|Dev: Trion Worlds|
|Pub: Trion Worlds|
|Release: November 13, 2012|
|Screen Resolution: 480p-1080p||Alcohol Reference, Blood, Mild Language, Violence|
by Robert VerBruggen
RIFT might not have become the World of Warcraft killer some hoped it would be, probably because it hews so closely to the line established by MMO genre’s leader. You can think of RIFT as a well-made WoW clone with highly customizable characters, portals that open and leak enemies at random, and a more serious tone. But RIFT has certainly built a name for itself in the top tier of the genre. The team at Trion has done an incredible job of presenting a polished product and then expanding it. And expanding it. And expanding it.
In fact, the basic game received eleven significant updates, ensuring that players always got new content for their $15 a month without having to buy an official expansion. And now, Storm Legion, the first traditional expansion, offers a whole lot for a price tag of $40 for existing players. (Newcomers pay $50 and get the original game as well.)
If more RIFT is what you want, you're going to get it. The level cap has been raised from 50 to 60, and each new level takes hours of work. That's a whole lot of questing, dungeons, raids, and PvP for each character you want to take to the new cap. Once you've hit level 60, there's new endgame content as well. And presumably, Trion will have more updates handy by the time you're done with all that.
The list of improvements is long, as it tends to be when MMO expansions are at issue. There are seven new dungeons, three new raids, a Chronicle, "Grandmaster" crafting, capes to wear, and new mounts and pets. And, as if there weren't enough character customization options already, there are also four new souls to choose from. Mages can now play as Harbingers, which gives them the ability to deal and take damage at close range. Warriors may choose the Tempest soul, which helps them excel at long-range combat. Clerics get the Defiler soul, which helps them heal allies, intercept damage, and hurt enemies at range. And Rogues get access to Tactician, a soul that helps them heal—and hurt—lots of players quickly.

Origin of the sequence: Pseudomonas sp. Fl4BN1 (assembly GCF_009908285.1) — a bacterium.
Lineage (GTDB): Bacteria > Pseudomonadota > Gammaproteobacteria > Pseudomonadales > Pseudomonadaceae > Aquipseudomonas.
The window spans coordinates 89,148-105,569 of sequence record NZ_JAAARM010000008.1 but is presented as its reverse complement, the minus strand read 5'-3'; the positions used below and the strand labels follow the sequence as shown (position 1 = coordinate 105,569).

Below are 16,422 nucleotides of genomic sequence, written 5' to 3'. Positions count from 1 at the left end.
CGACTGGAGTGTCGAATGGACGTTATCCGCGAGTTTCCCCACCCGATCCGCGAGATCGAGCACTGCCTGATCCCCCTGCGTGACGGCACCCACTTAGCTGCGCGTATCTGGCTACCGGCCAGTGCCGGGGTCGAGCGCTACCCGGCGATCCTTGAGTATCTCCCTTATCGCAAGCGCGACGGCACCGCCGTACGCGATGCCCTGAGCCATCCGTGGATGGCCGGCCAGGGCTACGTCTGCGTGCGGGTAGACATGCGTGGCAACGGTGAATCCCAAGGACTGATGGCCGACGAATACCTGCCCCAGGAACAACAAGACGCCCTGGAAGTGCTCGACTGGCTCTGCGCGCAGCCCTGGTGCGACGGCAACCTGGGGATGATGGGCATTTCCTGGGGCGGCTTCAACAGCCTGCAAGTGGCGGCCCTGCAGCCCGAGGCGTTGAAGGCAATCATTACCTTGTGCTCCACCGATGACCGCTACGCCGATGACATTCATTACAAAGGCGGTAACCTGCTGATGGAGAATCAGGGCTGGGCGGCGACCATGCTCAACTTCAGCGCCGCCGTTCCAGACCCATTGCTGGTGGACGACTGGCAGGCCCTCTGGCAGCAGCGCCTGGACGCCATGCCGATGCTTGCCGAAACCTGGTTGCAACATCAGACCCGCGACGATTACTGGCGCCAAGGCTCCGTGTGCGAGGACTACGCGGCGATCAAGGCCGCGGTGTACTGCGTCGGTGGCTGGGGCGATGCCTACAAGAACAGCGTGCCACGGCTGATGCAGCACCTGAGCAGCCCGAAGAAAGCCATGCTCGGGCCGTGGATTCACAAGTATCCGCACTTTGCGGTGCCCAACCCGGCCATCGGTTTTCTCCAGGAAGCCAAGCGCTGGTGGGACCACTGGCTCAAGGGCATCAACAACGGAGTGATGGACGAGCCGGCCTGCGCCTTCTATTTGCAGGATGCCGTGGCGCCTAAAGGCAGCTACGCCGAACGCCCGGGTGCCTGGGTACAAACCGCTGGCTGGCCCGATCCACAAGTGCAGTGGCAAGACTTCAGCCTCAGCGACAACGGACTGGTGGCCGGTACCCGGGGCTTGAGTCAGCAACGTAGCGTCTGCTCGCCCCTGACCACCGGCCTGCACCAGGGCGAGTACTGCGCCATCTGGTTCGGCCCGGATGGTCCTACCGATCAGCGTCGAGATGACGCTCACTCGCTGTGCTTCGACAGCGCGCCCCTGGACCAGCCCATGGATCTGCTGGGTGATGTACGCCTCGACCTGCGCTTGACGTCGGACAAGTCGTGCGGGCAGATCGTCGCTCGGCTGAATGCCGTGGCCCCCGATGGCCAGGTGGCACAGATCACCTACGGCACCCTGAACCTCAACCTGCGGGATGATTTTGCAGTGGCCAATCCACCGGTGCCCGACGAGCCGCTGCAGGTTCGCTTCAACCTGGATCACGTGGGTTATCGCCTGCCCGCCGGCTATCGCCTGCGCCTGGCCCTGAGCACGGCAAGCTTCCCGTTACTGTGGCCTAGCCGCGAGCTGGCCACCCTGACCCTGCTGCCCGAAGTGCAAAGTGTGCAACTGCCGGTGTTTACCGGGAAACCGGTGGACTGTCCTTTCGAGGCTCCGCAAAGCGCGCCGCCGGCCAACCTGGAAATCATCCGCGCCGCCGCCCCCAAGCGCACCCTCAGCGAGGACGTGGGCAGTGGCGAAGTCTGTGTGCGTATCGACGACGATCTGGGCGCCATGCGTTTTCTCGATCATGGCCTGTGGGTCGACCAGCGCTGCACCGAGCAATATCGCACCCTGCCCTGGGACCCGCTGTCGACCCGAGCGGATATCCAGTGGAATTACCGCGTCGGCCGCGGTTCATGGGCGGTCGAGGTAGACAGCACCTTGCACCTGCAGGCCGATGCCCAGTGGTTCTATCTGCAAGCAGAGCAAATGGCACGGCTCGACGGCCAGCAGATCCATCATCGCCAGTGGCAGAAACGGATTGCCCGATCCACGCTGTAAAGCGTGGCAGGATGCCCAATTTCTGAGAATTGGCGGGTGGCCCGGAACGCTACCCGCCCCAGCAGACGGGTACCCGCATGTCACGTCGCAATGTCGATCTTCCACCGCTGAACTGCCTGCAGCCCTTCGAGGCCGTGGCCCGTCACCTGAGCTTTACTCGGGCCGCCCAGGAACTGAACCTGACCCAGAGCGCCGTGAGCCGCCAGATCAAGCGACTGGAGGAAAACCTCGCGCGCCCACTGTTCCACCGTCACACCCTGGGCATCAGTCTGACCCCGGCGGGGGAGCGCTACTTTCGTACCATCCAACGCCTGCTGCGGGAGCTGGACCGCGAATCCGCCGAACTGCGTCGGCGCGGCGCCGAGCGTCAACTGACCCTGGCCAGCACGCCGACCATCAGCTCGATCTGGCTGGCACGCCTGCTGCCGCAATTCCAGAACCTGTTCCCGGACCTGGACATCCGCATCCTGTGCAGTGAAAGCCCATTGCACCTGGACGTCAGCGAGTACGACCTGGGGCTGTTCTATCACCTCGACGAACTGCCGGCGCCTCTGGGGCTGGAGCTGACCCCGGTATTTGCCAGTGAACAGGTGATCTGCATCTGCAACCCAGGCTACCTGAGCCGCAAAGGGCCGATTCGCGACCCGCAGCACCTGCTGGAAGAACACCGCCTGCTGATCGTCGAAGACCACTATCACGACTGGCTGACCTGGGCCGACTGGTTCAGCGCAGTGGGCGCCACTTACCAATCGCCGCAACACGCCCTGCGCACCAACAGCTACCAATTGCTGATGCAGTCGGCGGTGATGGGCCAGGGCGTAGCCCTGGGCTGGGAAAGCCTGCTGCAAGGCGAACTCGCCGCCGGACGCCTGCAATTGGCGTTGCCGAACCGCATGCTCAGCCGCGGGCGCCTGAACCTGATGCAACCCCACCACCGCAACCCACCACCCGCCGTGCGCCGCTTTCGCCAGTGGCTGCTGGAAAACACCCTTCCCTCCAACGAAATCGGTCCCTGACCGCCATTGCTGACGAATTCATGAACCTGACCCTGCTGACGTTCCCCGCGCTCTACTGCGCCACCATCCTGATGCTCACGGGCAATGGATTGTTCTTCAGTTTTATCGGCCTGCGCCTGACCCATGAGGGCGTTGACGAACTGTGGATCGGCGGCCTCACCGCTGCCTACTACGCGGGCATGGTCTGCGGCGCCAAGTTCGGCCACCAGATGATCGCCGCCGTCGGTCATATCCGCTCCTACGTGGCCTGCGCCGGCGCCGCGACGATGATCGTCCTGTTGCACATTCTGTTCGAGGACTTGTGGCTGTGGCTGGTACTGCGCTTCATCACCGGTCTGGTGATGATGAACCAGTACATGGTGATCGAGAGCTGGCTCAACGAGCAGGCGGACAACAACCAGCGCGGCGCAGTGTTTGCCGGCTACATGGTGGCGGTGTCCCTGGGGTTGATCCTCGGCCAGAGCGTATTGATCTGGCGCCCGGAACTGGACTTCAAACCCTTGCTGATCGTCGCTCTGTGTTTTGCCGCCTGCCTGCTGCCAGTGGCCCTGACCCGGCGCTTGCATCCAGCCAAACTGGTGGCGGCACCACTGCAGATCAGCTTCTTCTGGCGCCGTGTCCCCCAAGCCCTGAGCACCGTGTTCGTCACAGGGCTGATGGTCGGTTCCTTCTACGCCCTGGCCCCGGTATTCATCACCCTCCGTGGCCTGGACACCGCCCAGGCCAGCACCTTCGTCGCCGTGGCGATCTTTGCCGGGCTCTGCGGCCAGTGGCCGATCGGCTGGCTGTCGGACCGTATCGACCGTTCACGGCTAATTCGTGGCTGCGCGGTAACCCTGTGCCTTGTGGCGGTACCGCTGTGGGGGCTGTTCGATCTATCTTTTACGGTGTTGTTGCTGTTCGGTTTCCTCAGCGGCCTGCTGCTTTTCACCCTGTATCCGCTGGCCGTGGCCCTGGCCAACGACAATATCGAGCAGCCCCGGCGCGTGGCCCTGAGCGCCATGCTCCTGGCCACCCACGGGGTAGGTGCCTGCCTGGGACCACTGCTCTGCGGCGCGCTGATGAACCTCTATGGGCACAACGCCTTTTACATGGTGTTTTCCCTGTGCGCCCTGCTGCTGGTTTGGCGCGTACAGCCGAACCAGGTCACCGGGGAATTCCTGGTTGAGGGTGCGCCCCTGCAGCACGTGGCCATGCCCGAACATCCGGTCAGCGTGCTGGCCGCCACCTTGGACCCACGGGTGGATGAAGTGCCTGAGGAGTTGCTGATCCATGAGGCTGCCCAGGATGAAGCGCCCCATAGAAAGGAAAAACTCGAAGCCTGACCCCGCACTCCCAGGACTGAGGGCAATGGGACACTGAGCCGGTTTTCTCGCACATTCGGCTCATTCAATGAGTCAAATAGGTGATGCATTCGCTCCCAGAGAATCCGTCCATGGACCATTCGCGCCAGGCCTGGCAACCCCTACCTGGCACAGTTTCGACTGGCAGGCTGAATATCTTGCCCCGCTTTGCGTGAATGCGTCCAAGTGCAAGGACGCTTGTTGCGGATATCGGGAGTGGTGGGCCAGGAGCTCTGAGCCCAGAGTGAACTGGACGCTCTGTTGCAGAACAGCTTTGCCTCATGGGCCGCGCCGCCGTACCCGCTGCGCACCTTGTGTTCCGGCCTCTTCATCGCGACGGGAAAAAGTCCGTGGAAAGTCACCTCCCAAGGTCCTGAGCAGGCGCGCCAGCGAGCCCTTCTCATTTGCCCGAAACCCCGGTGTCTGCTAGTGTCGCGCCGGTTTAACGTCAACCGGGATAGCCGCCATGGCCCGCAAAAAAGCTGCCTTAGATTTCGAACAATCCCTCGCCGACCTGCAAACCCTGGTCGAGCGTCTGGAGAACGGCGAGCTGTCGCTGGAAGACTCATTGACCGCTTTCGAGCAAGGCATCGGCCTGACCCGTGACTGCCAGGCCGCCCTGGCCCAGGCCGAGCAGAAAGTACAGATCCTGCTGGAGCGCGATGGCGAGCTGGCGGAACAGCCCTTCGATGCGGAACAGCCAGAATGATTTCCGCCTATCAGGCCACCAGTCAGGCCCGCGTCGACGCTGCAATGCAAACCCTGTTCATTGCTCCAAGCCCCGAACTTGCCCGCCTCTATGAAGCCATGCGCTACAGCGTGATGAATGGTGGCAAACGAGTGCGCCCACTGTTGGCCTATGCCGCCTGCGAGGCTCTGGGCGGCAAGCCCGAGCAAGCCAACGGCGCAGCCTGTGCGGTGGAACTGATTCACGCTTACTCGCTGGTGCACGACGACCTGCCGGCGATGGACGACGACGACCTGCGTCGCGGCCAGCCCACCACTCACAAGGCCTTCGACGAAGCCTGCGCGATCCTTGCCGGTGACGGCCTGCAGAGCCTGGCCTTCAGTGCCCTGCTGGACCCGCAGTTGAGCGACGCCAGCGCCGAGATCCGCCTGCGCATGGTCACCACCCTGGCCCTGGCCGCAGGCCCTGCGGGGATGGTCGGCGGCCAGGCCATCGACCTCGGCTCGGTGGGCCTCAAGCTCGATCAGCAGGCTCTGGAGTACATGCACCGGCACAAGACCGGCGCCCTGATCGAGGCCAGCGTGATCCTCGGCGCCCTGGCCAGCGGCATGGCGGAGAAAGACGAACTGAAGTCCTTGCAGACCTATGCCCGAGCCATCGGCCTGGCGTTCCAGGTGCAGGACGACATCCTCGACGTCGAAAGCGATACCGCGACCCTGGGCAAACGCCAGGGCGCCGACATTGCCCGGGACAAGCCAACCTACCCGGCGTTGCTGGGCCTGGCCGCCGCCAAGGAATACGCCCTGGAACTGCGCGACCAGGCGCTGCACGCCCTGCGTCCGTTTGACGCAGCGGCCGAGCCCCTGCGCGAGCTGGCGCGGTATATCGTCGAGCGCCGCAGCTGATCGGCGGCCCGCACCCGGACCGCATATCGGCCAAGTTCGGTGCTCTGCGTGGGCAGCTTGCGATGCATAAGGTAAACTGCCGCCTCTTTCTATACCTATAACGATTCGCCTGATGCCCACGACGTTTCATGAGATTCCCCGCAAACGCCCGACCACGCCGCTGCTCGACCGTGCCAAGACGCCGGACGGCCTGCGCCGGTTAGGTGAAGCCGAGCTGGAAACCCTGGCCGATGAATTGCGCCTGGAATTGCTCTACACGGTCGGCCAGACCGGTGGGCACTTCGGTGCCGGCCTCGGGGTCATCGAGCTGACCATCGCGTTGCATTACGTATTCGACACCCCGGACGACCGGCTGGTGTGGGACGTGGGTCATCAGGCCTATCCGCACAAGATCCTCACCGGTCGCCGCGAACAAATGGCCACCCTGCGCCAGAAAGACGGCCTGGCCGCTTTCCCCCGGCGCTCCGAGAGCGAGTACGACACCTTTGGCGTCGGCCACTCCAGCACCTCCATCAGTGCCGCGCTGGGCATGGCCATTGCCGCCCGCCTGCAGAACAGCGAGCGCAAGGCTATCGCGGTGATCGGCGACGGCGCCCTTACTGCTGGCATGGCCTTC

Most exciting of all, though, is that Trion has added two huge new continents, more than tripling the game's land mass. A level 50 player can work through either continent first; both contain areas that start at a level 50 difficulty and progress from there. The story here is that an evil (and lightly clothed) woman named Crucia threatens the world with her Storm Legion forces.
Of the new continents, Dusken is the more interesting. Very few things separate RIFT from World of Warcraft, but two of those things are RIFT's darker vibe and its better graphics—and both of those are on display in Dusken. The continent is dark and stormy, with ominous architecture breaking up some haunting displays of nature. Dusken is an impressive sight, and very few video games manage to evoke a mood so well.
That's not to say that Brevane isn't worth exploring. It's a more traditional fantasy setting, brimming with life, with beautiful forests and some swampy areas crawling with beasts.
There's also a new island that's home to Tempest Bay, a city that's open to all players, Guardian and Defiant alike. This island is home to its own quest lines, and it's sure to become a major hangout for high-level players.
One thing I can't really stress enough, though, is that these are only cosmetic changes. The questing is exactly what you've come to expect from World of Warcraft and its imitators: Kill some of this enemy, go talk to that guy, collect this item, repel a random invasion from time to time. This may be enough to satisfy RIFT's existing fans, but a newcomer to the genre will struggle to find a reason to sign up for RIFT—anyone who wants the gameplay of World of Warcraft can get that with World of Warcraft itself, and anyone looking for innovation will find a lot more of it in TERA, Guild Wars 2, Star Wars: The Old Republic, The Secret World, and so on.